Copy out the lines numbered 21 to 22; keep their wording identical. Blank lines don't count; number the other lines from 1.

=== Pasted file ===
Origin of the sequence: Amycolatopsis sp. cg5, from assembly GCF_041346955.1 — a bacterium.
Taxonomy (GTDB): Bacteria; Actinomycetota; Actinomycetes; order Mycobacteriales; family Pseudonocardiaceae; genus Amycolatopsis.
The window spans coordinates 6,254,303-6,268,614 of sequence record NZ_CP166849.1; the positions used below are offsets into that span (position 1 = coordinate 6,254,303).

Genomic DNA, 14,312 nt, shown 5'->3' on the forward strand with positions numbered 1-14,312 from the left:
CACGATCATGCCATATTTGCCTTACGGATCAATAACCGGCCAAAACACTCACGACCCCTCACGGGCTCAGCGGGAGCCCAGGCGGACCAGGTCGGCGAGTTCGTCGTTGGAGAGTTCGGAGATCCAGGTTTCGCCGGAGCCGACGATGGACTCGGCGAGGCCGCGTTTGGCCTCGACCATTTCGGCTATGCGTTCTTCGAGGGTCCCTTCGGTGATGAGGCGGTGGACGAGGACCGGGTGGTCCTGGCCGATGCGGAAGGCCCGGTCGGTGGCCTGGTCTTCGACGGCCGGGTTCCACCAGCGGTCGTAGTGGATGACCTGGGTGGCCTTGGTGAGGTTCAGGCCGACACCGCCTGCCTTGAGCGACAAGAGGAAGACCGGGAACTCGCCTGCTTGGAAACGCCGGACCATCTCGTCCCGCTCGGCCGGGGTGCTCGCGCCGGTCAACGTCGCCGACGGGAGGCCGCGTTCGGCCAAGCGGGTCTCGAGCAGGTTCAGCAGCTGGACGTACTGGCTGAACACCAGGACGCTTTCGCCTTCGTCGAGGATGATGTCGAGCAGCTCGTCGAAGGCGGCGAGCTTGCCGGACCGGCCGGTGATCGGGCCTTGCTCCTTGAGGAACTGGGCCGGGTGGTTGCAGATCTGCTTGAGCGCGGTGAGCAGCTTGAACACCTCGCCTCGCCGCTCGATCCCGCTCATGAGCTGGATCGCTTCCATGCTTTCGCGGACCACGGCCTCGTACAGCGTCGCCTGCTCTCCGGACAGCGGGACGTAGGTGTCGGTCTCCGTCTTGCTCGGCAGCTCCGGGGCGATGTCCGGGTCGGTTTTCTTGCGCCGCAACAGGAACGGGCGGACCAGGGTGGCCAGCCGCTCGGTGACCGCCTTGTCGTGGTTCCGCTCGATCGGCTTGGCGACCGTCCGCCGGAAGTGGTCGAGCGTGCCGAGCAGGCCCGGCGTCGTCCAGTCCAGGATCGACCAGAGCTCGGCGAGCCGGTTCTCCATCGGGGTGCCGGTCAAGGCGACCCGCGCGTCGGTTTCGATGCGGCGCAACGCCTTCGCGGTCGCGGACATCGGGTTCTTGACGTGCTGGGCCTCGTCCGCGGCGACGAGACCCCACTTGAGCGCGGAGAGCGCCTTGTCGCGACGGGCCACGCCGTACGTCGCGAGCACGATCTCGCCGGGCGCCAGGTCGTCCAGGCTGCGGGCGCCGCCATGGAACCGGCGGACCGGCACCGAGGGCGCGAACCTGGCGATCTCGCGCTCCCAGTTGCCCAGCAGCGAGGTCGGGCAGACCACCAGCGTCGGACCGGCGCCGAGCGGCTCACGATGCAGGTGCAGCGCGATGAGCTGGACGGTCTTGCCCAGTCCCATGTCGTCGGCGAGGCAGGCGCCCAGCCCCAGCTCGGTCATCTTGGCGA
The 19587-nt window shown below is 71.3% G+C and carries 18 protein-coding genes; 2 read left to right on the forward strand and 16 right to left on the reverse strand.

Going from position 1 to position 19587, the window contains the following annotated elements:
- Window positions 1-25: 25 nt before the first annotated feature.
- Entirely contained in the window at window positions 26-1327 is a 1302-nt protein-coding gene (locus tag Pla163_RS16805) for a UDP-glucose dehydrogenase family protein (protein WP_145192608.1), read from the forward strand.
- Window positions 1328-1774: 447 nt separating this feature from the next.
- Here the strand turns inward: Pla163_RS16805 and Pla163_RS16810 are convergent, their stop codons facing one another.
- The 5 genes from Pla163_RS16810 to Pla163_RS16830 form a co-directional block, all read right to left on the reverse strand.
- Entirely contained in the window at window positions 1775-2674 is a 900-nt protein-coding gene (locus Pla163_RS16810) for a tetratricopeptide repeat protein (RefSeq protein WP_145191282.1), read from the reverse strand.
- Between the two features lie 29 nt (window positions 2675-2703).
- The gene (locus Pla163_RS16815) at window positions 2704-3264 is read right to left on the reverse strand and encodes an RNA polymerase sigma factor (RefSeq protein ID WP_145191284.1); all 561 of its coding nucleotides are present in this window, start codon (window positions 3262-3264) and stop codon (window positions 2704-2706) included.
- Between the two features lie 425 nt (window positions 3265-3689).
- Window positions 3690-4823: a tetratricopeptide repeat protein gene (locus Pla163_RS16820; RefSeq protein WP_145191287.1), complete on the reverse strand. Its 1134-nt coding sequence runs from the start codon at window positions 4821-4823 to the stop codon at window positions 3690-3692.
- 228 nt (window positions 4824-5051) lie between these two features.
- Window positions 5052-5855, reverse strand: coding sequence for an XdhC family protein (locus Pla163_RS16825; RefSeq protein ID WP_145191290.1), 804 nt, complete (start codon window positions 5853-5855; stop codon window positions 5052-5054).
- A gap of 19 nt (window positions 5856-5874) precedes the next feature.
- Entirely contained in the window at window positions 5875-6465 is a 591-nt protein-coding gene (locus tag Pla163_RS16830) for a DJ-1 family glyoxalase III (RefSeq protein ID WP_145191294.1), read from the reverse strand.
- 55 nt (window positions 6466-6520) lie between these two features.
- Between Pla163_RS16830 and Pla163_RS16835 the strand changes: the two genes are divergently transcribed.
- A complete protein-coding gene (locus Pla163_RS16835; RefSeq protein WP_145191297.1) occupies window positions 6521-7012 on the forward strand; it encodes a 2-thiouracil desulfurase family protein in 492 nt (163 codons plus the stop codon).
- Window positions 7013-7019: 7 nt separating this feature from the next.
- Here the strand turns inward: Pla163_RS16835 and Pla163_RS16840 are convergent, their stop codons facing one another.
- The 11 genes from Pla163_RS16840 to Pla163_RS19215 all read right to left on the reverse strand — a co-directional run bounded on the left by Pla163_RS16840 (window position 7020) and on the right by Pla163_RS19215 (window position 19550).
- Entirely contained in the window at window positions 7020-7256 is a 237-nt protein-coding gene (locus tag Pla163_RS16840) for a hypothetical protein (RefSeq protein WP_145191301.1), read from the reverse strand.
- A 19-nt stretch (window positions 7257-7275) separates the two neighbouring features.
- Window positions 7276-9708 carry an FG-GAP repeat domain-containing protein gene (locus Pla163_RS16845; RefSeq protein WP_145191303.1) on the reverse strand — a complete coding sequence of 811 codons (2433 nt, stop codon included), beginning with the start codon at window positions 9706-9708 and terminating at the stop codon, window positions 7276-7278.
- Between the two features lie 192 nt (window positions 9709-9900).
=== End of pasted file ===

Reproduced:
- Entirely contained in the window at window positions 5875-6465 is a 591-nt protein-coding gene (locus tag Pla163_RS16830) for a DJ-1 family glyoxalase III (RefSeq protein ID WP_145191294.1), read from the reverse strand.
- 55 nt (window positions 6466-6520) lie between these two features.